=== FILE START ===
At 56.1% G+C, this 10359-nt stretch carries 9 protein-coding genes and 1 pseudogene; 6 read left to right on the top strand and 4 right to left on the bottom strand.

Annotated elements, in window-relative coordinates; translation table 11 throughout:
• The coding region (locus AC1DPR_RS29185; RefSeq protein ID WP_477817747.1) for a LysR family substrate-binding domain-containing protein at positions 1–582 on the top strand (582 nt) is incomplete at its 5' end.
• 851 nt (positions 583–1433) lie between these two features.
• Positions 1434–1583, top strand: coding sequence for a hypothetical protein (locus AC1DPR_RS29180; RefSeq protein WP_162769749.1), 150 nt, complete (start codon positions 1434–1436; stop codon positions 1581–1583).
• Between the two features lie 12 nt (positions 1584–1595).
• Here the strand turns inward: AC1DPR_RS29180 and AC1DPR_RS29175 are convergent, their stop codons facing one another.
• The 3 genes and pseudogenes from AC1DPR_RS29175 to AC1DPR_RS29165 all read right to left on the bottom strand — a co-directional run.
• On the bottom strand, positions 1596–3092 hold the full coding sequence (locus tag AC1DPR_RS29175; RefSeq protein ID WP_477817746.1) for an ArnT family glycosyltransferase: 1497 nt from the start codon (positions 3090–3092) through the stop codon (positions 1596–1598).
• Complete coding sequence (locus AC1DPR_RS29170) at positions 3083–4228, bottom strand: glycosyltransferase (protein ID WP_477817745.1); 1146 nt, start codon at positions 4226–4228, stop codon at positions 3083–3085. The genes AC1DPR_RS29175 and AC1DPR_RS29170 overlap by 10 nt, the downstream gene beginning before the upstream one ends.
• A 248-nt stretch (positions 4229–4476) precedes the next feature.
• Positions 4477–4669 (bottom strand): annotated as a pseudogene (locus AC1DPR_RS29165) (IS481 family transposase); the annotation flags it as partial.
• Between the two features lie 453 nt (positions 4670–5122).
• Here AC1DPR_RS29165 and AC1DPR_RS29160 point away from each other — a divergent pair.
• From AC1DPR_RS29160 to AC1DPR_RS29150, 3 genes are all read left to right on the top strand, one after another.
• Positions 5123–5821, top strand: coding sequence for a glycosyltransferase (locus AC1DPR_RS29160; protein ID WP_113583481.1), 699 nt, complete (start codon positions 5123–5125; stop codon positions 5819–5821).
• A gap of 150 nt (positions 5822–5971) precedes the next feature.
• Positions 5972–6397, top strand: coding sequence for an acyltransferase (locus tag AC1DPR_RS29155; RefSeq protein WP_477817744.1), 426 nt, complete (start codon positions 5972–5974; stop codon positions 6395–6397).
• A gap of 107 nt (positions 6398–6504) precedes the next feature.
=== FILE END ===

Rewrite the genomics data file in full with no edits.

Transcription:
At 56.1% G+C, this 10359-nt stretch carries 9 protein-coding genes and 1 pseudogene; 6 read left to right on the top strand and 4 right to left on the bottom strand.

Annotated elements, in window-relative coordinates; translation table 11 throughout:
• The coding region (locus AC1DPR_RS29185; RefSeq protein ID WP_477817747.1) for a LysR family substrate-binding domain-containing protein at positions 1–582 on the top strand (582 nt) is incomplete at its 5' end.
• 851 nt (positions 583–1433) lie between these two features.
• Positions 1434–1583, top strand: coding sequence for a hypothetical protein (locus AC1DPR_RS29180; RefSeq protein WP_162769749.1), 150 nt, complete (start codon positions 1434–1436; stop codon positions 1581–1583).
• Between the two features lie 12 nt (positions 1584–1595).
• Here the strand turns inward: AC1DPR_RS29180 and AC1DPR_RS29175 are convergent, their stop codons facing one another.
• The 3 genes and pseudogenes from AC1DPR_RS29175 to AC1DPR_RS29165 all read right to left on the bottom strand — a co-directional run.
• On the bottom strand, positions 1596–3092 hold the full coding sequence (locus tag AC1DPR_RS29175; RefSeq protein ID WP_477817746.1) for an ArnT family glycosyltransferase: 1497 nt from the start codon (positions 3090–3092) through the stop codon (positions 1596–1598).
• Complete coding sequence (locus AC1DPR_RS29170) at positions 3083–4228, bottom strand: glycosyltransferase (protein ID WP_477817745.1); 1146 nt, start codon at positions 4226–4228, stop codon at positions 3083–3085. The genes AC1DPR_RS29175 and AC1DPR_RS29170 overlap by 10 nt, the downstream gene beginning before the upstream one ends.
• A 248-nt stretch (positions 4229–4476) precedes the next feature.
• Positions 4477–4669 (bottom strand): annotated as a pseudogene (locus AC1DPR_RS29165) (IS481 family transposase); the annotation flags it as partial.
• Between the two features lie 453 nt (positions 4670–5122).
• Here AC1DPR_RS29165 and AC1DPR_RS29160 point away from each other — a divergent pair.
• From AC1DPR_RS29160 to AC1DPR_RS29150, 3 genes are all read left to right on the top strand, one after another.
• Positions 5123–5821, top strand: coding sequence for a glycosyltransferase (locus AC1DPR_RS29160; protein ID WP_113583481.1), 699 nt, complete (start codon positions 5123–5125; stop codon positions 5819–5821).
• A gap of 150 nt (positions 5822–5971) precedes the next feature.
• Positions 5972–6397, top strand: coding sequence for an acyltransferase (locus tag AC1DPR_RS29155; RefSeq protein WP_477817744.1), 426 nt, complete (start codon positions 5972–5974; stop codon positions 6395–6397).
• A gap of 107 nt (positions 6398–6504) precedes the next feature.